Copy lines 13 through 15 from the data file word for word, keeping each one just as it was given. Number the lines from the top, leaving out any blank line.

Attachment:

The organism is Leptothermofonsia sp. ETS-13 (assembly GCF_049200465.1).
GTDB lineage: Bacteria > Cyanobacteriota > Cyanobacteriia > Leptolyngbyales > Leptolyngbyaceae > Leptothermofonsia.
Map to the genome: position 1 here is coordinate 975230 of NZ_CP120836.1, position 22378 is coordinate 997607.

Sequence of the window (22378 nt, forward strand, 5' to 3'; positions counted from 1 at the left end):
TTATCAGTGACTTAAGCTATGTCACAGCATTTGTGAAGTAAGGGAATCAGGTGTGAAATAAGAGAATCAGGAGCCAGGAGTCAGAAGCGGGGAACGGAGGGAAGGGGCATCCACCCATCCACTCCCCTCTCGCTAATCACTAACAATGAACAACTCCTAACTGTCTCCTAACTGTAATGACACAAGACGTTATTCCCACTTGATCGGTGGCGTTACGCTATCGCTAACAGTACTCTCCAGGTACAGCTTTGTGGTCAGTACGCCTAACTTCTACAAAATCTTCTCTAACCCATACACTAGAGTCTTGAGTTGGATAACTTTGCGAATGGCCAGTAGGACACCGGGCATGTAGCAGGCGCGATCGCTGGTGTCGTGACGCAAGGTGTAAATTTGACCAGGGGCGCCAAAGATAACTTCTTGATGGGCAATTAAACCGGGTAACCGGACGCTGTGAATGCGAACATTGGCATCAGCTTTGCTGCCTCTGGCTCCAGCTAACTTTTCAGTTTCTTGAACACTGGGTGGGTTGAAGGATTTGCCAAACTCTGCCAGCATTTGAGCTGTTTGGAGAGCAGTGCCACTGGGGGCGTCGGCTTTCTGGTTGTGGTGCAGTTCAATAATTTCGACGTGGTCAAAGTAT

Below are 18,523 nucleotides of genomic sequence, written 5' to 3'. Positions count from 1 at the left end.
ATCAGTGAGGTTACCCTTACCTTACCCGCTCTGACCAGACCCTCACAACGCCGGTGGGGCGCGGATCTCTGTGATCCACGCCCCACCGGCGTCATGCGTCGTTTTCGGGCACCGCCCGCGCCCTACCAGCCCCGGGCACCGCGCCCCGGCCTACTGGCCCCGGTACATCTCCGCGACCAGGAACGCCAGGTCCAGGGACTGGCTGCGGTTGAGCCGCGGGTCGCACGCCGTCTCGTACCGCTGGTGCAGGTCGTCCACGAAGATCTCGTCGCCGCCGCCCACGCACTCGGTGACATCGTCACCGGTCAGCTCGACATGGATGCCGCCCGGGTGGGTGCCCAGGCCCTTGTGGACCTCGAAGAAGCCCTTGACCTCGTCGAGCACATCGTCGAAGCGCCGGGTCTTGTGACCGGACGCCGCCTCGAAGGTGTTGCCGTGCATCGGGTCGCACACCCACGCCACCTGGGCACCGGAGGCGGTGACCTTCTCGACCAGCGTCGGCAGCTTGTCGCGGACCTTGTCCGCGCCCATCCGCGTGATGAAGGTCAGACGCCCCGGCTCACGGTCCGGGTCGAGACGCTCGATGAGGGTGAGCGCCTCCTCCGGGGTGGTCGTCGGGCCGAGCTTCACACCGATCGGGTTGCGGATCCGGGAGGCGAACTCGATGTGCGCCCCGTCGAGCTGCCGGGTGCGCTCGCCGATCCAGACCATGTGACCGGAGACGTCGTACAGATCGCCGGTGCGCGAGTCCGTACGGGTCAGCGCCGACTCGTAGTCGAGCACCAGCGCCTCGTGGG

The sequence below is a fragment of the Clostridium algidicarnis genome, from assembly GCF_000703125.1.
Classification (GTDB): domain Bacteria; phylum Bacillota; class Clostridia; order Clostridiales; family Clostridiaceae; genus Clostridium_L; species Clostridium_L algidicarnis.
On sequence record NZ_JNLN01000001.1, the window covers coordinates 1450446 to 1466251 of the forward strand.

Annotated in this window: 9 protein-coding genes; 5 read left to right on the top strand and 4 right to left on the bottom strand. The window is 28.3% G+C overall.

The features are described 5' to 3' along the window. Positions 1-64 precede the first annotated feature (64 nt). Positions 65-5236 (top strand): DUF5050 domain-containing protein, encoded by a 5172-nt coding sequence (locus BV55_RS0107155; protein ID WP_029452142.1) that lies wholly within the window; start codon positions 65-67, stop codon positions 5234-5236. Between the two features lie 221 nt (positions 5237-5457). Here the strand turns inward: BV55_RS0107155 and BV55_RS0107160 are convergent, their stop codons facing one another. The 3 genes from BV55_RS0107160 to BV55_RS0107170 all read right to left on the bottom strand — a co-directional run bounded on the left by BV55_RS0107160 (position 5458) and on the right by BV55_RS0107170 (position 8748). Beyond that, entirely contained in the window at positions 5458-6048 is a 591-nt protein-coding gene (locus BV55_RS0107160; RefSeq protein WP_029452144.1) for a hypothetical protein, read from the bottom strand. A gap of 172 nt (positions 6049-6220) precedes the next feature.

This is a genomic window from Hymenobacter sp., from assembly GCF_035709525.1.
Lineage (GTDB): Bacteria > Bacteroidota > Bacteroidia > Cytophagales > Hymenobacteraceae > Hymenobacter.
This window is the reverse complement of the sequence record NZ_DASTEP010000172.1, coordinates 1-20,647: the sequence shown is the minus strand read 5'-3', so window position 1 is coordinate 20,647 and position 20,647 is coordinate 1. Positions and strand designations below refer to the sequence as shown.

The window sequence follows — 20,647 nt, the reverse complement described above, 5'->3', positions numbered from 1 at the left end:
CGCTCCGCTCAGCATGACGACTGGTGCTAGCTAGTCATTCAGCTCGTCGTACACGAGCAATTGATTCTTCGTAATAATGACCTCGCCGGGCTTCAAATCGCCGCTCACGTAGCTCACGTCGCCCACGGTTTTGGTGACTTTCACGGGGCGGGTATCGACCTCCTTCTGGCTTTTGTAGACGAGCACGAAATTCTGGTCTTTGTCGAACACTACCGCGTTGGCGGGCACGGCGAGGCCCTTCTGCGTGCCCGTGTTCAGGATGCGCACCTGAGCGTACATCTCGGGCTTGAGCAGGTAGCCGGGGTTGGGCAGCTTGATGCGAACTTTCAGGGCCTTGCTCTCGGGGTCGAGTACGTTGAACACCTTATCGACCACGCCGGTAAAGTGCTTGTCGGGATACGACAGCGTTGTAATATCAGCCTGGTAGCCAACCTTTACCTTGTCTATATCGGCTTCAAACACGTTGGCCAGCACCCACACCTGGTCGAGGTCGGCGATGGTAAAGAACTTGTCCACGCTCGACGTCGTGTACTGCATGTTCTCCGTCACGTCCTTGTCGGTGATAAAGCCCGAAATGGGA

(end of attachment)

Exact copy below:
This is a genomic window from Hymenobacter sp., from assembly GCF_035709525.1.
Lineage (GTDB): Bacteria > Bacteroidota > Bacteroidia > Cytophagales > Hymenobacteraceae > Hymenobacter.
This window is the reverse complement of the sequence record NZ_DASTEP010000172.1, coordinates 1-20,647: the sequence shown is the minus strand read 5'-3', so window position 1 is coordinate 20,647 and position 20,647 is coordinate 1. Positions and strand designations below refer to the sequence as shown.